A battery electrolyte is a solution found within batteries. It can be a liquid or a paste-like substance, depending on the type of battery. The electrolyte, however, serves the same function regardless of battery type: it transports positively charged ions between the cathode and anode terminals.
Scientists lay out the terrain in their search for electrolytes that could enable revolutionary battery chemistries. A battery is designed in three stages. You’ll need a positive electrode, a negative electrode, and, most importantly, an electrolyte that works with both electrodes.
An electrolyte is a battery component that transports ions (charge-carrying particles) between the battery’s two electrodes, allowing the battery to charge and discharge. Electrolyte chemistry is relatively well-defined for today’s lithium-ion batteries. However, the question of electrolyte design for future generations of batteries being developed around the world, including at the US Department of Energy’s (DOE) Argonne National Laboratory, remains open.
While we are locked into a specific concept for electrolytes that will work with today’s commercial batteries, the design, and development of different electrolytes will be critical for beyond-lithium-ion batteries.Shirley Meng
“While we are locked into a specific concept for electrolytes that will work with today’s commercial batteries, the design, and development of different electrolytes will be critical for beyond-lithium-ion batteries,” said Shirley Meng, chief scientist at the Argonne Collaborative Center for Energy Storage Science (ACCESS) and professor of molecular engineering at the University of Chicago’s Pritzker School of Molecular Engineering. “Electrolyte development is one key to making these cheaper, longer-lasting, and more powerful batteries a reality, and taking one major step toward continuing to decarbonize our economy.”
Meng and colleagues presented their vision for electrolyte design in future generations of batteries in a new paper published in Science. According to Meng, even minor deviations from today’s batteries will necessitate a rethinking of electrolyte design. If scientists can figure out how to rejigger the electrolyte, switching from a nickel-containing oxide to a sulfur-based material as the main constituent of a lithium-ion battery’s positive electrode could yield significant performance benefits and cost savings, she said.
Scientists will need to pay close attention to the electrolyte in other non-lithium-ion battery chemistries, such as rechargeable sodium-ion or lithium-oxygen.
One major factor that scientists are considering in the development of new electrolytes is how they tend to form an intermediary layer called interphase, which harnesses the reactivity of the electrodes. “Interphases are critical to the operation of a battery because they control how selective ions flow into and out of the electrodes,” Meng explained. “Interphases act as a gate to the rest of the battery; if your gate fails, the selective transport fails.”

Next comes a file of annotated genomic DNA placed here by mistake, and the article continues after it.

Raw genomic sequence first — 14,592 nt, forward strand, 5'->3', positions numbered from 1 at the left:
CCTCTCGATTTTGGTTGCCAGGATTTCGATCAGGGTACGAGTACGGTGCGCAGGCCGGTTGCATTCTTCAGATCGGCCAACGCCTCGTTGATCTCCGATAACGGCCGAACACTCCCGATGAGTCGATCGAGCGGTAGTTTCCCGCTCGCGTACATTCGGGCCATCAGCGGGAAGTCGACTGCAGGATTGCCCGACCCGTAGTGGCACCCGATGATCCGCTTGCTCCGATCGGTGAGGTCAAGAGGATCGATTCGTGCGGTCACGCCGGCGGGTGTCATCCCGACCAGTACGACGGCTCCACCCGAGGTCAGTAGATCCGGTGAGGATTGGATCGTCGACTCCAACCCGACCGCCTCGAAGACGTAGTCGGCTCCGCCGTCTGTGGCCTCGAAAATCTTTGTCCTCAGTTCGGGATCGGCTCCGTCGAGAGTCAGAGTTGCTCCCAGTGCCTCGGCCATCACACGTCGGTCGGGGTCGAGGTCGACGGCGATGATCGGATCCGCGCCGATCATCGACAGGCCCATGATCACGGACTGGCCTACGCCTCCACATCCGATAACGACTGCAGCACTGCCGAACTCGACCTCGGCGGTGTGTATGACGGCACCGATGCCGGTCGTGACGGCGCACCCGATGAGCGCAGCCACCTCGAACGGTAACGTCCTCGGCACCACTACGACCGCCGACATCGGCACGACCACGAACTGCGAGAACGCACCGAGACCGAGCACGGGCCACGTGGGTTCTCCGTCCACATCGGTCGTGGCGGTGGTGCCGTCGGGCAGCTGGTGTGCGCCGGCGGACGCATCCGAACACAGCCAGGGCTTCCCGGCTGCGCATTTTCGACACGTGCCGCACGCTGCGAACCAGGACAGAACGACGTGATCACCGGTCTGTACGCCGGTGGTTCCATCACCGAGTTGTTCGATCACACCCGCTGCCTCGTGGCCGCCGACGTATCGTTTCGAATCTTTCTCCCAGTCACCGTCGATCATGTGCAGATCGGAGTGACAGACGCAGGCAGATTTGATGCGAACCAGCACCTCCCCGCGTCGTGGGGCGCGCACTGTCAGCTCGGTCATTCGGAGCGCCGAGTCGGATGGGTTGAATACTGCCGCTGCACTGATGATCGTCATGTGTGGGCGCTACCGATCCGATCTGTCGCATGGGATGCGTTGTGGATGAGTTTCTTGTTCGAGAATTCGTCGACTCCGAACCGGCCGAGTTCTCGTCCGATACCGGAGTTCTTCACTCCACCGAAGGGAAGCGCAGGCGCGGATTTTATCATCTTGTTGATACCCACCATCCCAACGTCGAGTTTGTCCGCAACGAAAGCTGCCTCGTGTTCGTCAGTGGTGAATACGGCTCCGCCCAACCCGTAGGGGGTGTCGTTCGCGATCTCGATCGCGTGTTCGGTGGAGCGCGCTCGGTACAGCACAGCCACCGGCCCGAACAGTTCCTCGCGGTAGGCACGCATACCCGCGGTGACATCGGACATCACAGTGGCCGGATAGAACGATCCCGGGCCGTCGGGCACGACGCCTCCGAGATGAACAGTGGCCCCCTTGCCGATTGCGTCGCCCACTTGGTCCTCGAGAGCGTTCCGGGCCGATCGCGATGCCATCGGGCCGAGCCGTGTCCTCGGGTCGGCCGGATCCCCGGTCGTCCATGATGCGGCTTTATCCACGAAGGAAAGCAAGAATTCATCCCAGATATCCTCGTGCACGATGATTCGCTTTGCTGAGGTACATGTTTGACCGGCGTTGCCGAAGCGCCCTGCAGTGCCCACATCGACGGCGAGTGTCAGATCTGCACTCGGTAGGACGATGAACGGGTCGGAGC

The near-term goal, according to the team, is to design electrolytes with the right chemical and electrochemical properties to enable the optimal formation of interphases at both the battery’s positive and negative electrodes. Ultimately, however, researchers believe that they may be able to develop a group of solid electrolytes that would be stable at extreme (both high and low) temperatures and enable batteries with high energy to have much longer lifetimes.
“A solid-state electrolyte for an all-solid battery will be a game changer,” said Venkat Srinivasan, director of ACCESS, deputy director of the Joint Center for Energy Storage Research, and co-author on the paper. “The key to a solid-state battery is a metal anode, but its performance is currently limited by the formation of needle-like structures called dendrites that can short out the battery. By finding a solid electrolyte that prevents or inhibits dendrite formation, we may be able to realize the benefits of some really exciting battery chemistries.”
To accelerate their search for electrolyte breakthroughs, scientists have used advanced characterization and artificial intelligence (AI) to search digitally through many more potential candidates, accelerating what had previously been a slow and laborious laboratory synthesis process. “High-performance computing and artificial intelligence are enabling us to identify the best descriptors and characteristics that will allow the tailored design of various electrolytes for specific uses,” Meng explained. “Rather than looking at a few dozen electrolyte possibilities in the lab each year, we’re looking at thousands with the help of computation.”
“There are billions of possible combinations of components — salts, solvents, and additives — that we can play with in electrolytes,” Srinivasan explained. “To make that number more manageable, we’re starting to harness the power of AI, machine learning, and automated laboratories.”
Srinivasan’s referenced automated laboratories will include a robot-driven experimental regime. In this manner, machines can perform unaided increasingly finely tuned and calibrated experiments to eventually determine which combination of components will form the perfect electrolyte. “As machines can work around the clock and reduce the potential for human error, automated discovery can dramatically increase the power of our research,” he said.